> "fad" is a synonym for
> "herd". we've seen where that has brought the world
> lately, now haven't we? fact is, there are few high-order
> thinkers in this world. generally, where the "herd" goes
> is where i try to avoid. herds don't have high-order
So the fact that herd is making progress is irrelevant to you?
> > (B) What does the question about e.g., unit testing
> > mindset have to do with the question of perfection? Is
> > anything in this thread about perfection? Aren't we
> > talking about how to reduce suckage (and increase
> > goodness)?
> see above. but, again. when talking about the
> applications that most people deal with in a working
> environment, we're dealing with data based (DB or files or
> whatever) programs with a UI. suckage in this milieu
> comes down to one of two things: the app is harder to use
> than the one i had before; the app screwed up the data
> that i gave it. for this arena, where some of the
> programming world is going, back to language/data, is
> retrograde. and the source of the suckage.
IME, a very big chunk of the anti-DB-centric movement is actually a reaction to the suckage of the DB-centric worldview. The complexity of the unified, centralized DB has shown to be very costly and very brittle. I do like the Agile Database movement as it's helping to break down the brittleness issue into something more manageable.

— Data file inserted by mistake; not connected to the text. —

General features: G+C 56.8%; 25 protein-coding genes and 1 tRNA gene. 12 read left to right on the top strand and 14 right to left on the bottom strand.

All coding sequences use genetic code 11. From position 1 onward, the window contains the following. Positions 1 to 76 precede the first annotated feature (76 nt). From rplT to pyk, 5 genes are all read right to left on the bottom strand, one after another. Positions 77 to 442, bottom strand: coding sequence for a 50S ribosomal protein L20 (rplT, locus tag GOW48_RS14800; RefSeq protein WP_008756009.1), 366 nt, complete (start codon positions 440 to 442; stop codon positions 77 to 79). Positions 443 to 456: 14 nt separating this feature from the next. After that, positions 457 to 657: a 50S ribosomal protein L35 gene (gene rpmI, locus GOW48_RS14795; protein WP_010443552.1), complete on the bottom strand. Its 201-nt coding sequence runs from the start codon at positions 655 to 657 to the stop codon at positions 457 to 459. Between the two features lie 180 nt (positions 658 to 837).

> if someone posited that the COBOL/VSAM paradigm was the
> apotheosis of programming in 2005, wellllllllll. but,
> structurally, java/object, is really no different. both
> assert that the data belongs to one set of code, written
> in one language, and that access to the data *must* (even
> read) go through that code. code independent access to
> data, read or write, is forbidden. i object to that. and
> it makes for suckage for this class of users. business
> data is being tied up in java just as tightly as it was
> tied up in COBOL in the 1970s. this is progress?
As I've said repeatedly, the code-is-everything approach is just as broken as the DB-is-everything approach. They are merely two ends of the same paradox. I'd like to get to the question of what's the unification/transcendence of that paradox because I think that's the only way out of this "religious" war.
> and don't start with the "XML is a great database" stuff.
> please. the idea is not the progeny of high-order
I totally concur.
> > (C) The unit testing fad is part of the TDD movement.
> > I.e., the incremental, write-test-first worldview rather
> > than the reactive, post-code testing approach.
> well, there is the think-about-it-and-design-it-right way
> too. the TDD cult assert that this is not possible, so
> why try?
I totally agree that the extreministas all-too-often hamper the reasonable and rational discussion of adaptive, feedback driven design. That incalcitrance aside, there's no fundamental conflict between good thinking and adaptive, incremental, and feedback driven development. It's just another spectrum -- no single point on the spectrum is magically the best spot above all others for all contexts. IMHO, the point to focus on is the adaptivity to use what works well in the context.